Note: Caroline, already an excellent writer who just completed her sophomore year at a college in Michigan, asked me last March if she could intern for me this summer to get more experience and exposure writing different kinds of articles and documents for my three business websites and business blogs. Yesterday was her very first day as my intern, and this is her very first submission: the day after the Charleston Massacre and written from her unique point of view. It wasn’t in the “plan” for her to do political writing on this purely political blog separate from my business blogs, but circumstances often dictate a change in our “plans”.–A post by Caroline Peterson.
As a 20-year old, white, female college student in America, seeing the headline “mass shooting” is not something shocking; “9 people shot dead” is nearly as common as “politicians say things they shouldn’t have and now they’re trying to backtrack.” The (white) perpetrator is always “crazy,” an “anomaly,” someone mentally ill whose mal intentions could never be predicted. It’s not called an act of domestic terrorism; how could a white gun-touting American be a terrorist? The surrounding community affected by the mass shooting is always “stunned” by the violence, but ultimately “brought together” through the tragedy, with a candlelight vigil and a promise to prevent any such violent acts in the future. But I’m not stunned by the events in South Carolina, and I can guarantee I’m not the only one who’s noticing a pattern.
It’s comforting to call these instances “shocking tragedies”: it absolves someone from any responsibility for addressing larger societal and social issues. If the perpetrator is labeled as mentally ill and a social deviant, then it’s only because of their sickness that crimes occur. In this narrative, there is no cultural or societal sickness, no ingrained hatred that leads to these atrocities. It’s easy to say, “Well, that was an unfortunate tragedy—better get on with life.” However, such thinking is not only unproductive, but dangerous. It allows for it to occur again and again, every time being written off as a fluke, a bad apple in the bunch, without anyone ever considering the larger systemic hatred and oppression.
The crime in Charleston, South Carolina, took place in a historically significant place and an important safe space for the African-American community, the Emanuel African Methodist Episcopal Church. A white man entered the church, prayed with the churchgoers, looked them in the eye, and then shot them dead. He sat and prayed with the people he was going to kill, bringing his gun into their place of worship, firing openly at them, instilling sheer terror in their hearts. It was an American entering a safe and historically sacred space and terrorizing other Americans—serving as a quite accurate definition of an act of domestic terrorism. Likewise, it is a hate crime in that it was specifically targeted to a certain group of people. Not all acts of domestic terrorism are hate crimes, since some are carried out for the purpose of terrorizing people in general, not a specific race, religion, or cause. However, the shooting in Charleston was clearly directed toward the African-American community; a white man terrorized and murdered black worshippers in one of the “oldest black congregations south of Baltimore, Maryland,” according to the church’s website.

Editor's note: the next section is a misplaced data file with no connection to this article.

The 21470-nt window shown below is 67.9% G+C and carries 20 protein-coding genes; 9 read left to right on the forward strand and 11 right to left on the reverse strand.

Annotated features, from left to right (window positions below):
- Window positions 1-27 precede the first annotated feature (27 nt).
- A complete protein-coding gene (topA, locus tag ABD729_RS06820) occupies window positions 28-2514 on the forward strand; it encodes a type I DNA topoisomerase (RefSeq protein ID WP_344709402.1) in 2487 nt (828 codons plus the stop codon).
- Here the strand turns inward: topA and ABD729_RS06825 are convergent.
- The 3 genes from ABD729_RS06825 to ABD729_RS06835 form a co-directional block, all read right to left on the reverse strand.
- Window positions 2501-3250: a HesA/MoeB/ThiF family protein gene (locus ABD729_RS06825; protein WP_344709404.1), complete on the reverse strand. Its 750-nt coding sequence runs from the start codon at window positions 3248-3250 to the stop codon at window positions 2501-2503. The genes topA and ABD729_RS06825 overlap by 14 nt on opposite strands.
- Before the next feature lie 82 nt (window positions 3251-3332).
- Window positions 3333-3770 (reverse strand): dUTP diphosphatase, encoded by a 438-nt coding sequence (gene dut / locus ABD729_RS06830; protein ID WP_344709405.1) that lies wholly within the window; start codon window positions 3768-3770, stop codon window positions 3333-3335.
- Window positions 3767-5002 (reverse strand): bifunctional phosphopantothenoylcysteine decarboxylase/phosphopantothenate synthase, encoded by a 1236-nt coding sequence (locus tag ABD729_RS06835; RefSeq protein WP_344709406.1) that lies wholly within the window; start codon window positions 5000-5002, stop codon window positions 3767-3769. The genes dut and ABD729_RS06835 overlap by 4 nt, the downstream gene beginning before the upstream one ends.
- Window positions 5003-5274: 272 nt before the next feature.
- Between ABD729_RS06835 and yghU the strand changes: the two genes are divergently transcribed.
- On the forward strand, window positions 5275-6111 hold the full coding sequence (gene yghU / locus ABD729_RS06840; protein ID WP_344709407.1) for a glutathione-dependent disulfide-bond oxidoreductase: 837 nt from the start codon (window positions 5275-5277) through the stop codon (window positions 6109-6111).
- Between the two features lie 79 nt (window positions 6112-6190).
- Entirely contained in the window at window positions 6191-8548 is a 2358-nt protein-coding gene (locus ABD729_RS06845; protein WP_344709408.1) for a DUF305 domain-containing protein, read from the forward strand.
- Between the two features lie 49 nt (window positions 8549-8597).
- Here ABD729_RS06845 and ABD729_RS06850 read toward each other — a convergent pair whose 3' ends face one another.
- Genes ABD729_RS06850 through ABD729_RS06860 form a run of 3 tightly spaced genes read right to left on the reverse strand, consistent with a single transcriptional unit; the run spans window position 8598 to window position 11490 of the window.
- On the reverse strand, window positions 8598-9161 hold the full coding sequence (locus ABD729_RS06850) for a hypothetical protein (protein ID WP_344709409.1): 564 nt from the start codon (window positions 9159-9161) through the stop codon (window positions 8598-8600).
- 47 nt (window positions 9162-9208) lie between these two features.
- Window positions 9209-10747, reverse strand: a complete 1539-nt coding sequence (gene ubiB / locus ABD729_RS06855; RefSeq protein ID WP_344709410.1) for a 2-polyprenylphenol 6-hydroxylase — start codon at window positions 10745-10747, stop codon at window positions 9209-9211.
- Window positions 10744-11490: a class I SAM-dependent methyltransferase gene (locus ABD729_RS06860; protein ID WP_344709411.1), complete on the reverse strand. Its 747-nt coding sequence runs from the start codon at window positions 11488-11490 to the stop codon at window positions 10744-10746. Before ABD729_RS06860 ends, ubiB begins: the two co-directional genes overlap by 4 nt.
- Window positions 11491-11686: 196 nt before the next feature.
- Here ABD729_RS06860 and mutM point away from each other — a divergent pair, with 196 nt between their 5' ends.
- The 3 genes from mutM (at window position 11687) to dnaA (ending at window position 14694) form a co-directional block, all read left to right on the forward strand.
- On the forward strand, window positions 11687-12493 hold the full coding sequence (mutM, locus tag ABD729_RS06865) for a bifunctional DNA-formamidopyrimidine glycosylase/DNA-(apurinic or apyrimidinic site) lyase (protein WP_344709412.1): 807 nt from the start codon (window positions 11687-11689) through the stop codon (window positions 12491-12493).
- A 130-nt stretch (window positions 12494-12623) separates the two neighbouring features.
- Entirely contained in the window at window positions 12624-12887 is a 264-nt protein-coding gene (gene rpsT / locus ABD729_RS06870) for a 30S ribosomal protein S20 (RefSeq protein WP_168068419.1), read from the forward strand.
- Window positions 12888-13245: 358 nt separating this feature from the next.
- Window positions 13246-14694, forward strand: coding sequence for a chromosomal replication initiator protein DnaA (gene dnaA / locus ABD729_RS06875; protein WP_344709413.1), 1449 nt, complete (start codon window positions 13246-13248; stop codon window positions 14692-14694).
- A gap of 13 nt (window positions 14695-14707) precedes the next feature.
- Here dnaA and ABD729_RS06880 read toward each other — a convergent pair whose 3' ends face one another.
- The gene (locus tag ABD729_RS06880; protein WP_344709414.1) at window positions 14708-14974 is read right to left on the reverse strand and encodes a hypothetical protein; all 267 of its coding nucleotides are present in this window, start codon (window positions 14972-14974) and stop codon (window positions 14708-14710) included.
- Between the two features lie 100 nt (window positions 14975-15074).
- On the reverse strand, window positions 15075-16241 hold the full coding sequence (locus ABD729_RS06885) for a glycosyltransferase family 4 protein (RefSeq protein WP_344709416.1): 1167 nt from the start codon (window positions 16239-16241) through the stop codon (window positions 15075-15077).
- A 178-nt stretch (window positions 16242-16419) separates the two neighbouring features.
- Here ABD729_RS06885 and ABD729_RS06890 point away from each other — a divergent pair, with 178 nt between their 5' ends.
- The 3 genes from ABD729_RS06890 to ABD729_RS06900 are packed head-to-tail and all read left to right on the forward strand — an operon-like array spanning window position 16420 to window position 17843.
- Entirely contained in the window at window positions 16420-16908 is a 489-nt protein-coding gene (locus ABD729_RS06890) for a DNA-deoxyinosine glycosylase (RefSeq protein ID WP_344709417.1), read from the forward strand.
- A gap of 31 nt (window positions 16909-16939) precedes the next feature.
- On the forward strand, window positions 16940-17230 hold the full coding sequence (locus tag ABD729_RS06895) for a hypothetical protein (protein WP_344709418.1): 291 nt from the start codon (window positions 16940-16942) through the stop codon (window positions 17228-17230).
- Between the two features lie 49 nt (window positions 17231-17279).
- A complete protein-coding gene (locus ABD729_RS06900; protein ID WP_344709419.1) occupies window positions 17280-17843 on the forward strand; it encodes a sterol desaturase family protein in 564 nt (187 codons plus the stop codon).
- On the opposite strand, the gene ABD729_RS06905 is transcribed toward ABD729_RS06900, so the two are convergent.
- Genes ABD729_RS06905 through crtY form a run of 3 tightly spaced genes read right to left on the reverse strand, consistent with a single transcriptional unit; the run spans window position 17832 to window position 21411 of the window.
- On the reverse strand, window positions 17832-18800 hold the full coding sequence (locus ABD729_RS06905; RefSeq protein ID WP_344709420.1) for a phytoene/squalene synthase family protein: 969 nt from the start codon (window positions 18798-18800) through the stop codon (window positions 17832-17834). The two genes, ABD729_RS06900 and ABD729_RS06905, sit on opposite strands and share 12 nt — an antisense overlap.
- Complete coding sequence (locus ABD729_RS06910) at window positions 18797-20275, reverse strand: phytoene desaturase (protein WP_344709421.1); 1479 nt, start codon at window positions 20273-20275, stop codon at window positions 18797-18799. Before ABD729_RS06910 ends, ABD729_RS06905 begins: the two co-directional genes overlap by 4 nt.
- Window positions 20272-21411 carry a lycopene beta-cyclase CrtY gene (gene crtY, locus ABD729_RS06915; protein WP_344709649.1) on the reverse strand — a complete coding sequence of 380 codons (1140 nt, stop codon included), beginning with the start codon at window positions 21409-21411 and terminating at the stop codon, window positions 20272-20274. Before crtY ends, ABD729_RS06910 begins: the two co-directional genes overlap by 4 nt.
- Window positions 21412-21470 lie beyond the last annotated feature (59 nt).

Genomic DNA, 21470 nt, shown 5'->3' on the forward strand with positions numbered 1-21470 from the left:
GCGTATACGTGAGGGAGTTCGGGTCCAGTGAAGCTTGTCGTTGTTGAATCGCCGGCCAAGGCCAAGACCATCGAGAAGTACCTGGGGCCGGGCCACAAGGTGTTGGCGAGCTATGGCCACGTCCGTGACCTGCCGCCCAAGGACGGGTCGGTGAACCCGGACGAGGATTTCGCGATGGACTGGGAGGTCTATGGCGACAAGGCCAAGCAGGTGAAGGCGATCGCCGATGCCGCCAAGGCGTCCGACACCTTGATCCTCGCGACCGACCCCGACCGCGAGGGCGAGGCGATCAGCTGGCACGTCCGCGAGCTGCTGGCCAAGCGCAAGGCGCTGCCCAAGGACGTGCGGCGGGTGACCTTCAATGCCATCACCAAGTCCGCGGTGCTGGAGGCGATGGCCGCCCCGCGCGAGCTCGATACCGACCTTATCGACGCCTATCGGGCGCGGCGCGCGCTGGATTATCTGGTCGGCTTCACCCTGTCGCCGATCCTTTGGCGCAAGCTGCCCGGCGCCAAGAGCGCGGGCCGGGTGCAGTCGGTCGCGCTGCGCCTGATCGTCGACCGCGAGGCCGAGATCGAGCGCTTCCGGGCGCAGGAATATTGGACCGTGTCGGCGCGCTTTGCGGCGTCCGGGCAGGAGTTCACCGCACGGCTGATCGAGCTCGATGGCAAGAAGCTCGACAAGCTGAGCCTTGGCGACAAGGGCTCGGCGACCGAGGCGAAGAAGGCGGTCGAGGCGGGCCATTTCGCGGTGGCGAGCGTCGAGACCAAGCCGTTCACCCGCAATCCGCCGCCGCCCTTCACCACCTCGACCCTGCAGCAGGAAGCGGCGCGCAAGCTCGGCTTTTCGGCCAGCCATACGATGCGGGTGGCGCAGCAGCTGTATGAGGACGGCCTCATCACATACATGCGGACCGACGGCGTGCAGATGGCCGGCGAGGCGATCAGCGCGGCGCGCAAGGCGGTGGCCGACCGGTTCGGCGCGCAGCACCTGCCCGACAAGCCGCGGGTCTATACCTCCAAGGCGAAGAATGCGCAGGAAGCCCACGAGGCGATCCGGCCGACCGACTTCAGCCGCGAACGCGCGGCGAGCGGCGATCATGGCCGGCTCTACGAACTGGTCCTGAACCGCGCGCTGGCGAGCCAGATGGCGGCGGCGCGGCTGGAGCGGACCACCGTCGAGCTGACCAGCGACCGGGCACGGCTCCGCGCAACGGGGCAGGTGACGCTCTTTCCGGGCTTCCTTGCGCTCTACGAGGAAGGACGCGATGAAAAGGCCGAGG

I’ve heard on the radio that the Charleston community is coming together and mourning the tragedy, and in no way do I judge them for doing so. After all, I’m a well-off, well-educated white young adult who wasn’t directly affected by the shooting. But I want all of us who may label this as an unfortunate and “shocking” tragedy to take a step back, look at the facts, and realize that this is a racially fueled terrorist attack that we’ve allowed to happen again and again.